The placenta provides nourishment for the baby in the womb (uterus) through the umbilical cord. It is usually delivered shortly after the baby. If the placenta remains in the womb (retained placenta), women have an increased risk of bleeding heavily (haemorrhage), infection and very occasionally death. Manual removal of the placenta involves an operation to remove the placenta, but it can have adverse effects.
The injection of oxytocin solution into the umbilical cord after the cord is cut is an inexpensive and simple intervention that could be performed while placental delivery is awaited. There was some evidence from the review of 15 trials, involving 1704 women, that an injection of oxytocin into the umbilical vein could reduce the need for manual removal of retained placenta after childbirth. However, high-quality randomized trials show that the use of oxytocin has little or no effect. Around half of the retained placentas will come out spontaneously if left; the optimal timing of manual removal is not known.
UVI of oxytocin solution is an inexpensive and simple intervention that could be performed while placental delivery is awaited. However, high-quality randomized trials show that the use of oxytocin has little or no effect. Further research into the optimal timing of manual removal and into UVI of prostaglandins or plasma expander is warranted.
If a retained placenta is left untreated, there is a high risk of maternal death. However, manual removal of the placenta is an invasive procedure with serious complications of haemorrhage, infection or genital tract trauma.
To assess the use of umbilical vein injection (UVI) of saline solution alone or with oxytocin in comparison either with expectant management or with an alternative solution or other uterotonic agent for retained placenta.
We searched the Cochrane Pregnancy and Childbirth Group's Trials Register (28 February 2011).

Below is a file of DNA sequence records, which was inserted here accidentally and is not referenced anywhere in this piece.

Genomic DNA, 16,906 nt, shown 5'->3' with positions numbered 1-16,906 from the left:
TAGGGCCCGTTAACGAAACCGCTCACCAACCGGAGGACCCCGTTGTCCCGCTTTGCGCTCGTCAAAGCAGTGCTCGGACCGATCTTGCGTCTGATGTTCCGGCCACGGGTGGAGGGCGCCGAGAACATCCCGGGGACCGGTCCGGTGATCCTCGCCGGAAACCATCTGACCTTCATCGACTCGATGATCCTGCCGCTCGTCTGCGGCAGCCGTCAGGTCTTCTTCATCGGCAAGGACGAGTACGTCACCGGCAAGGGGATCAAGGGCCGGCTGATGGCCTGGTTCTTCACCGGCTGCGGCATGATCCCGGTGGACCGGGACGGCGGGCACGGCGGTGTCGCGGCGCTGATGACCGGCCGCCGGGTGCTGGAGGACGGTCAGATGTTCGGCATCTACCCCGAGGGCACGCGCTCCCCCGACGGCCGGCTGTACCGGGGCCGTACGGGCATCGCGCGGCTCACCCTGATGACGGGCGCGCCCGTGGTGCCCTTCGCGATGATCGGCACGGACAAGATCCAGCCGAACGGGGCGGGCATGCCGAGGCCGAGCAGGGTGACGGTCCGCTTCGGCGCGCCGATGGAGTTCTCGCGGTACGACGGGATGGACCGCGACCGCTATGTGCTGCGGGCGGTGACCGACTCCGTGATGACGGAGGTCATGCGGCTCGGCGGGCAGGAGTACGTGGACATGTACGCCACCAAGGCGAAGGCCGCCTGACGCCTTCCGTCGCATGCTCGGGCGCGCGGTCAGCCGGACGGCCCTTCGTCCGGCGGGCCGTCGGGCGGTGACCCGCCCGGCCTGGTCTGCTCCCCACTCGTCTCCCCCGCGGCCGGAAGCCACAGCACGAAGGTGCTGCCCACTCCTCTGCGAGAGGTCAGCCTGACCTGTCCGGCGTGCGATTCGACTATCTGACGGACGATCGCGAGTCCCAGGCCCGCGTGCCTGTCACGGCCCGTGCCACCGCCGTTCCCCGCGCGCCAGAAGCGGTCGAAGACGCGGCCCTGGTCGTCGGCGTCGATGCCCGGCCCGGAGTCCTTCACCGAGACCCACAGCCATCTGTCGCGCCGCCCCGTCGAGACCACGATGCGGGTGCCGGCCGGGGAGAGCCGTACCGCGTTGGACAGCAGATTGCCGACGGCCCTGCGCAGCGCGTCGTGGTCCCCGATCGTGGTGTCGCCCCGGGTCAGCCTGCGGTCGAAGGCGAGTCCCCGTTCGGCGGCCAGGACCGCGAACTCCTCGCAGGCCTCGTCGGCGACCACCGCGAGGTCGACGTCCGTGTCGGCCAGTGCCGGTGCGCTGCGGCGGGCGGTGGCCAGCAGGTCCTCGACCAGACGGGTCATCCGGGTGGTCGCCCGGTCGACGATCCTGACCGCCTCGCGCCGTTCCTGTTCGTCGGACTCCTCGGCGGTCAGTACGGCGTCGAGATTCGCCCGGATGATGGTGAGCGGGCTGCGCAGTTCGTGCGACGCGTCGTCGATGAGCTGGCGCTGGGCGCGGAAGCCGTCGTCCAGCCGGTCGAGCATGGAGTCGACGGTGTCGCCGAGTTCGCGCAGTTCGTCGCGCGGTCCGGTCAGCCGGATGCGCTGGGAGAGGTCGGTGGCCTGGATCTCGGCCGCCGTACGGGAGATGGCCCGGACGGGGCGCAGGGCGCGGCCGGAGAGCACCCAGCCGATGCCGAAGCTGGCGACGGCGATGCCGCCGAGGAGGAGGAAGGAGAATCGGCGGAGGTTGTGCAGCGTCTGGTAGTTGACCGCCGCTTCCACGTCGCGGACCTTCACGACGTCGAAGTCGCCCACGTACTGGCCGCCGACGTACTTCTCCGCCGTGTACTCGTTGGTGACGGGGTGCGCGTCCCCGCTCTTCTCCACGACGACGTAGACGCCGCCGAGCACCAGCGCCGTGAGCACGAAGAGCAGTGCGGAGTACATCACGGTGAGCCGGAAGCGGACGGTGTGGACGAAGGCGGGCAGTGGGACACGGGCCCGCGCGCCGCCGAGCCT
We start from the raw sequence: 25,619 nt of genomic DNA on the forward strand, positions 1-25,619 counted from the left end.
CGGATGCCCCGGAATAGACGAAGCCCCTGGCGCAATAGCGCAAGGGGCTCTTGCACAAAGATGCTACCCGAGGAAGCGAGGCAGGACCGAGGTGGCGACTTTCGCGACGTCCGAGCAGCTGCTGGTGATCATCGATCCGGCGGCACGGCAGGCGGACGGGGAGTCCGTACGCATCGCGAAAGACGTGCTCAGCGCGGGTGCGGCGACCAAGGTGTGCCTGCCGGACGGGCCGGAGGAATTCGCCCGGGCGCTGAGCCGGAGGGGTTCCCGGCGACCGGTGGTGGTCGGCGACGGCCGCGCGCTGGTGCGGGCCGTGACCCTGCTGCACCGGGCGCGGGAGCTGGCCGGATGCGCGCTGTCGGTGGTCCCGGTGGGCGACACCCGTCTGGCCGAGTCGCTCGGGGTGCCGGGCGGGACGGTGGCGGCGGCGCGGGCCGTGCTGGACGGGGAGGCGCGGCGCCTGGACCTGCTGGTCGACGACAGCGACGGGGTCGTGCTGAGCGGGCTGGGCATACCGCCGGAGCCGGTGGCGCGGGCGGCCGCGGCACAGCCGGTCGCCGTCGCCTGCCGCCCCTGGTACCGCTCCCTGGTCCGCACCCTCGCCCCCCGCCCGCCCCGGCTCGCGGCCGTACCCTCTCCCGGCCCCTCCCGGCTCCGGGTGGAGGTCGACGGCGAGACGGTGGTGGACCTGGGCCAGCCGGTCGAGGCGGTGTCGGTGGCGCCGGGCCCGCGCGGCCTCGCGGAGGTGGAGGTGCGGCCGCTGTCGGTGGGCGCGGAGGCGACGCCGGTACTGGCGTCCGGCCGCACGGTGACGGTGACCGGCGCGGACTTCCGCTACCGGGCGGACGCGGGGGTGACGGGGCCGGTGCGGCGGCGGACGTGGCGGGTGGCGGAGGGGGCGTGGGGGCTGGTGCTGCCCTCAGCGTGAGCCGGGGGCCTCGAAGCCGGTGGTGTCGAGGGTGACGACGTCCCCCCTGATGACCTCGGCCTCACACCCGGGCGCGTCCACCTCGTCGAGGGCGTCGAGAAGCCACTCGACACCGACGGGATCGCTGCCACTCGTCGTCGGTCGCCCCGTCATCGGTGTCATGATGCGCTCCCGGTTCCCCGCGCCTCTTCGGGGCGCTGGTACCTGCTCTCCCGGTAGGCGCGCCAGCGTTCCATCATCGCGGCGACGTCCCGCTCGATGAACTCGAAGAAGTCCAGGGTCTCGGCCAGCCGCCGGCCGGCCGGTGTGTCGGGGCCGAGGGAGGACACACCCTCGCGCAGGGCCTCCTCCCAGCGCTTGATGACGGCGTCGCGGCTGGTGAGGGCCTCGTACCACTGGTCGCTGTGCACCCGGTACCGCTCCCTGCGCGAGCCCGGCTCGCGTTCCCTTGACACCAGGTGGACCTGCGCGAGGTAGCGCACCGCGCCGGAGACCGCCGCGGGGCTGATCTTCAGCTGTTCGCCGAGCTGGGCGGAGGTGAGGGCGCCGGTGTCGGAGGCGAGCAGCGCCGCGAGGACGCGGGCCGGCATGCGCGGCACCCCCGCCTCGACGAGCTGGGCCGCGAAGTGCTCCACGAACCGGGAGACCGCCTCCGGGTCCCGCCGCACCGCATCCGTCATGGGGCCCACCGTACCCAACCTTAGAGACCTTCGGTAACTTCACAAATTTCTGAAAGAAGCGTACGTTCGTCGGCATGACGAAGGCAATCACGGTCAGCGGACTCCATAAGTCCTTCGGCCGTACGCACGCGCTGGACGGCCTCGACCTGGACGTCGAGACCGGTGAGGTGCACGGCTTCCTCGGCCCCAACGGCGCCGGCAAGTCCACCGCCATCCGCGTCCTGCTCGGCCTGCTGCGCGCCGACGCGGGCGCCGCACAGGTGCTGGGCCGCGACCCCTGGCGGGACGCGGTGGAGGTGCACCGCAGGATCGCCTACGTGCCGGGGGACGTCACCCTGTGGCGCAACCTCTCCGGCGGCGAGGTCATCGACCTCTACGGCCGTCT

Randomized trials comparing UVI of saline or other fluids, with or without oxytocics, either with expectant management or with an alternative solution or other uterotonic agent, in the management of retained placenta.
Two review authors assessed the methodological quality of the studies and extracted the data.
We included 15 trials (1704 women). The trials were of variable quality. Compared with expectant management, UVI of saline solution alone did not show any significant difference in the incidence of manual removal of the placenta (risk ratio (RR) 0.99; 95% confidence interval (CI) 0.84 to 1.16). UVI of oxytocin solution compared with expectant management showed no reduction in the need for manual removal (RR 0.87; 95% CI 0.74 to 1.03).
Oxytocin solution compared with saline solution alone showed a reduction in manual removal of the placenta, but this was not statistically significant (RR 0.91; 95% CI 0.82 to 1.00). When only high-quality studies were assessed, there was no statistical difference (RR 0.92; 95% CI 0.83 to 1.01). We detected no differences in any of the other outcomes.
UVI of oxytocin solution compared with UVI of plasma expander showed no statistically significant difference in the outcomes assessed by the only one small trial included. Prostaglandin solution compared with saline solution alone was associated with a statistically significant lower incidence in manual removal of placenta (RR 0.42; 95% CI 0.22 to 0.82) but we observed no difference in the other outcomes evaluated. Prostaglandin plus saline solution showed a statistically significant reduction in manual removal of placenta when compared with oxytocin plus saline solution (RR 0.43; 95% CI 0.25 to 0.75), and we also observed a small reduction in time from injection to placental delivery (mean difference -6.00; 95% CI -8.78 to -3.22). However, there were only two small trials contributing to this meta-analysis.